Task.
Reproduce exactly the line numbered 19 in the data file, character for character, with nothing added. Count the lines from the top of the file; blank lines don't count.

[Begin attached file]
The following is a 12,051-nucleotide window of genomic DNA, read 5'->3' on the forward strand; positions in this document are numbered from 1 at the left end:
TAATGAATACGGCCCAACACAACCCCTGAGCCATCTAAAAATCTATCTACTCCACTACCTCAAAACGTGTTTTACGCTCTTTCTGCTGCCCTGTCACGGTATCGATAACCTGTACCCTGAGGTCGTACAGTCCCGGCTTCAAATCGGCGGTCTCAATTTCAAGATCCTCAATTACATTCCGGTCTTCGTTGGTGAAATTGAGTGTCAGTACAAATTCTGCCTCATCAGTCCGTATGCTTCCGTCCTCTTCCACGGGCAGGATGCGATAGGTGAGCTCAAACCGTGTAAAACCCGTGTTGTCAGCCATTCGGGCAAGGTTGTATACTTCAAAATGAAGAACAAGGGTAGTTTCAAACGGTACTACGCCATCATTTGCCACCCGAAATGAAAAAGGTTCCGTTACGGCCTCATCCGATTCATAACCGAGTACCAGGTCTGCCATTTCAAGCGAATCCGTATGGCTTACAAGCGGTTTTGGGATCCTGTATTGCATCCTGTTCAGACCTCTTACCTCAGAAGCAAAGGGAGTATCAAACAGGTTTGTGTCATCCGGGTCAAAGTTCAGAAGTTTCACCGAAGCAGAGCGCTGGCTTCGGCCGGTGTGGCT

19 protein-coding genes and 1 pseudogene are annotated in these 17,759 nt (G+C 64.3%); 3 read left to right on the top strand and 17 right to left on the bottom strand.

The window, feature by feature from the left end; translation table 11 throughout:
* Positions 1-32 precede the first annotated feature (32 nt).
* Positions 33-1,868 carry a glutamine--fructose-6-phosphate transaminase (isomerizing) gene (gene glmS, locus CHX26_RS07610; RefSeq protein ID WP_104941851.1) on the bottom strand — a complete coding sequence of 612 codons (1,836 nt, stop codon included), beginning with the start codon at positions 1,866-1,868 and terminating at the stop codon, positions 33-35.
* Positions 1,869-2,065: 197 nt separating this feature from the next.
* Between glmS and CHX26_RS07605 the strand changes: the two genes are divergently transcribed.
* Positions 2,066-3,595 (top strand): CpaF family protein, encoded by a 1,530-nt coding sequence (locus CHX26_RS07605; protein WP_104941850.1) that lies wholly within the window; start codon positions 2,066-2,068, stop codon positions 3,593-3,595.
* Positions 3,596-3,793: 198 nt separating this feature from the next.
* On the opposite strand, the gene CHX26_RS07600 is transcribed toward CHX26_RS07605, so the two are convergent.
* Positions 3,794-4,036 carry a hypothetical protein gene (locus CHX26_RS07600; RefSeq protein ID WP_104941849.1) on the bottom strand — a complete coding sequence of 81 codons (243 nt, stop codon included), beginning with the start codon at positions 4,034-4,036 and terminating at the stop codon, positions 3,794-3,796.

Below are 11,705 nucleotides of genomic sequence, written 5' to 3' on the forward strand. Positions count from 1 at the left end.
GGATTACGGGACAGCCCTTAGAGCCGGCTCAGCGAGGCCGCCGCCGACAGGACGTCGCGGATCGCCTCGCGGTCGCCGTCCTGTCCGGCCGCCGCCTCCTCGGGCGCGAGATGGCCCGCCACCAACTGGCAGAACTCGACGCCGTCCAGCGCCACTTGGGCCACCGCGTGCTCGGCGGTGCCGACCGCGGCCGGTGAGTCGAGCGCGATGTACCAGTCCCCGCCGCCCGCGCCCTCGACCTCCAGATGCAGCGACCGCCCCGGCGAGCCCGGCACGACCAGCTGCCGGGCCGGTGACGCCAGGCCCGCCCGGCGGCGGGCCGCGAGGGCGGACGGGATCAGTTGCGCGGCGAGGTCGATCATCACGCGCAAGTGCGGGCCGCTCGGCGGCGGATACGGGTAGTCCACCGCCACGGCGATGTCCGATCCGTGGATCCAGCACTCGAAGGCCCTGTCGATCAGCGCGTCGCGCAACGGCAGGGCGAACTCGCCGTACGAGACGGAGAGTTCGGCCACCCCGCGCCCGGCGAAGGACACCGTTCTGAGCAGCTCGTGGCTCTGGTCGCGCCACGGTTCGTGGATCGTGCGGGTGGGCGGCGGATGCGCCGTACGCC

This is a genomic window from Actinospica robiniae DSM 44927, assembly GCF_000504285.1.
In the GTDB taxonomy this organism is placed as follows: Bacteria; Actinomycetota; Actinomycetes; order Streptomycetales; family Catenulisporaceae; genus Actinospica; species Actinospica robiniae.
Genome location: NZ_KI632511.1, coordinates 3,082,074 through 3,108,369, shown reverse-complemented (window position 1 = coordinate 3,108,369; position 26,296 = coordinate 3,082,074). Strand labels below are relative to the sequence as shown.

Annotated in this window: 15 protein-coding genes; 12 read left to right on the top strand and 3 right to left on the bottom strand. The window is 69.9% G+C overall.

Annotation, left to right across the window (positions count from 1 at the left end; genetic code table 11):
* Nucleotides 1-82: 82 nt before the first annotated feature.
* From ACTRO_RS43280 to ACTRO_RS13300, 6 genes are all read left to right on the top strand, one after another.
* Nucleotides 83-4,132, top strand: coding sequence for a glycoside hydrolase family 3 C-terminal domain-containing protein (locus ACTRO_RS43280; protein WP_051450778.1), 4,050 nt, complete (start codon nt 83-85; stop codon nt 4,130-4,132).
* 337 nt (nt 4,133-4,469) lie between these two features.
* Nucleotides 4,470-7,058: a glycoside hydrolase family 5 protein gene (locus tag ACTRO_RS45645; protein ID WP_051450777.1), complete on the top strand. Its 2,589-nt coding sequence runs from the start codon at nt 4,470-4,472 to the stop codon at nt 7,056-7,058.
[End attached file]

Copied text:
Annotation, left to right across the window (positions count from 1 at the left end; genetic code table 11):